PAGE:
Thursday, March 7, 2013
ARC Review: Marco Impossible by Hannah Moskowitz
Title: Marco Impossible
Author: Hannah Moskowitz
Rating: 4 Stars
Release Date: March 19th, 2013
I read this novel and my heart didn't break. Yes, it's true. I read a Hannah Moskowitz novel and did not emerge from it a sniveling ball of snot, tears running down my face because of my broken heart. I didn't think it was possible to read a Moskowitz novel and not be heart-broken on some level, but it is. Folks, Marco Impossible is the time that Hannah Moskowitz wrote a novel with a happy ending. And we all cried anyway.
Marco Impossible is my first Middle Grade novel from Hannah Moskowitz but, despite writing for a younger audience, Moskowitz manages to retain both her depth of feeling and complexity in this tale. Stephen and Marco are best friends, gearing up for high school in just a few months. Marco, however, is moving away to a private school and will never see the love of his life, Benji, ever again. Thus, Stephen and Marco are forced to make an elaborate plan to break into senior prom where Benji will be playing with his band, all so that Marco can confess his true feelings to Benji. Granted, there isn't a bomb involved in the plan like the cover may lead you to believe, but this book is just as spectacular without it.
From the very first page, it is clear that Marco Impossible is an incredibly fun ride. Marco and Stephen are wildly different characters, but together, they can take on the world. Stephen, who narrates our story, has a large family and has grown up in the shadow of Marco, who is loud, boisterous, and witty. Unlike Stephen, Marco is an only child, tentative about having siblings despite the fact that his parents are adopting a child overseas. It is obvious that although Marco relies on Stephen just as much as Stephen relies on Marco in this friendship, there are deep secrets between the two, whether it be Stephen who is still upset at having found that his father was cheating on his mother through the detective games that him and Marco played or Marco, who has dark secrets he won't part with.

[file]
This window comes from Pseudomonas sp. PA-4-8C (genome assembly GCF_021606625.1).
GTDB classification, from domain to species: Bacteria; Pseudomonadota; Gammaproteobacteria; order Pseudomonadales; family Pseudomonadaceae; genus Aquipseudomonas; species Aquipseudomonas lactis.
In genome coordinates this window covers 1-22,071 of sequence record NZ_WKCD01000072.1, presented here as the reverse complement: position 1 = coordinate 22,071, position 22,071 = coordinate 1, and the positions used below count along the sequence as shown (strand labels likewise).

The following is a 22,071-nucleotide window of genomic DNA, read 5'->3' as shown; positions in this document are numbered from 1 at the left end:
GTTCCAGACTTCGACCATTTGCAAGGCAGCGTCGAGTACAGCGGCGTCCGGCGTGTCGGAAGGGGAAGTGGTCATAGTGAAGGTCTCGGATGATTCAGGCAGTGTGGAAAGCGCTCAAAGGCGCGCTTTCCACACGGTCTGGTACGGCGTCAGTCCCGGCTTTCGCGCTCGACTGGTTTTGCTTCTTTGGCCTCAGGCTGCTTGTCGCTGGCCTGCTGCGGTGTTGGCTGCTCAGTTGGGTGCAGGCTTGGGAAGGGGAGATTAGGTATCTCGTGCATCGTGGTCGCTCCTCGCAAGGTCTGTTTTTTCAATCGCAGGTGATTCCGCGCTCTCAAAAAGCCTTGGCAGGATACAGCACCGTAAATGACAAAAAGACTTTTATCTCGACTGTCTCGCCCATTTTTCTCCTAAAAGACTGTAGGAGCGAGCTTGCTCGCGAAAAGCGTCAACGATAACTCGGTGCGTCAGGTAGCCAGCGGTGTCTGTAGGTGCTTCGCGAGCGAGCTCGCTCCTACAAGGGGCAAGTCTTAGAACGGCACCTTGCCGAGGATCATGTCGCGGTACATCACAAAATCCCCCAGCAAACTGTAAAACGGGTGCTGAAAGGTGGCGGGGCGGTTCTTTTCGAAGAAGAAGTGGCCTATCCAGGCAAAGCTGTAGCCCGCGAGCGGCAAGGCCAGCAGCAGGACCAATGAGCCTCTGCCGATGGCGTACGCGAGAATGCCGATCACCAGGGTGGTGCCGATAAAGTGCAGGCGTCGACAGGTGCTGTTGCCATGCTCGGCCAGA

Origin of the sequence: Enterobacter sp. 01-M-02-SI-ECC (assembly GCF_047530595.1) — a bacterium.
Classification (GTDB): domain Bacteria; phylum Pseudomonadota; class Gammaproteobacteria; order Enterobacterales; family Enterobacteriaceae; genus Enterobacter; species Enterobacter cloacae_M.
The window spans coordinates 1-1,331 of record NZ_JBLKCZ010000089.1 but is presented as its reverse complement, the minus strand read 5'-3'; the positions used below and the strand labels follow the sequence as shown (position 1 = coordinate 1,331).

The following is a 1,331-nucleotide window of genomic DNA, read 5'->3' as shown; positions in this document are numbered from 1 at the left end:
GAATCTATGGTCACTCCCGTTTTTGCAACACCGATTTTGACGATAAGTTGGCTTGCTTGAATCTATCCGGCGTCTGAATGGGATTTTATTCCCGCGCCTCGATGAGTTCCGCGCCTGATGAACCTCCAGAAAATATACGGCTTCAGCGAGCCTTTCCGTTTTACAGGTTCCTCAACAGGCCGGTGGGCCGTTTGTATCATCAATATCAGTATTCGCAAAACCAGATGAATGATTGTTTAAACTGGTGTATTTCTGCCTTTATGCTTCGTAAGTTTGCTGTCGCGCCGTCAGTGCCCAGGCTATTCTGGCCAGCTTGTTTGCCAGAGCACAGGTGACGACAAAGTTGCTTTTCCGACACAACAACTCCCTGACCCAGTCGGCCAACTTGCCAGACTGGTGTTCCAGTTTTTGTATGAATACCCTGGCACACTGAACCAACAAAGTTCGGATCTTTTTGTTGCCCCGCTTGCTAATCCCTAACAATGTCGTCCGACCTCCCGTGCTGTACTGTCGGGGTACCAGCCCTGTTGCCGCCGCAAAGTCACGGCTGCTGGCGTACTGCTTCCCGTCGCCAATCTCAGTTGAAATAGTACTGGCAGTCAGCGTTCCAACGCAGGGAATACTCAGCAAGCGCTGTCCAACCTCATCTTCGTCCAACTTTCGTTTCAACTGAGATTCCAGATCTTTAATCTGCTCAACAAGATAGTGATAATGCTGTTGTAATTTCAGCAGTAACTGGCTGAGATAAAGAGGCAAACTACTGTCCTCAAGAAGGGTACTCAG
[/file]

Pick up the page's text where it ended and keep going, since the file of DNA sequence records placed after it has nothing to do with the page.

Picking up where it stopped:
Marco Impossible chronicles the plethora of difficulties Marco and Stephen face as they plan, and later execute, the adventure that will lead to Marco confessing his love for Benji, but it is also the tale of their friendship. Moskowitz brushes upon many subjects in this novel that are all serious and prevalent today, but best of all, she deals with them in an accessible and friendly manner, all while conveying the horror of the situation. In addition to that, though, the sibling relationships prevalent throughout the novel are masterfully written. With the number of siblings that Stephen has, it would have been easy to make at least a few of them similar, but instead, each of these secondary characters is well-rounded in their own right, all suffering through their own problems.
Yet, best of all, this is a story of friendship. It is the story of two friends who think they know each other, but not fully. Both Marco and Stephen are disastrously flawed characters, but it is impossible not to fall for them and their crazy adventure. Moreover, throughout the novel are short excerpts from the detective log that Marco and Stephen keep: hilarious momentums certain to delight the reader. All in all, Moskowitz really has written a funny, meaningful, and unforgettable story - once again. With authors like her around, finding excellent novels doesn't seem quite so impossible anymore.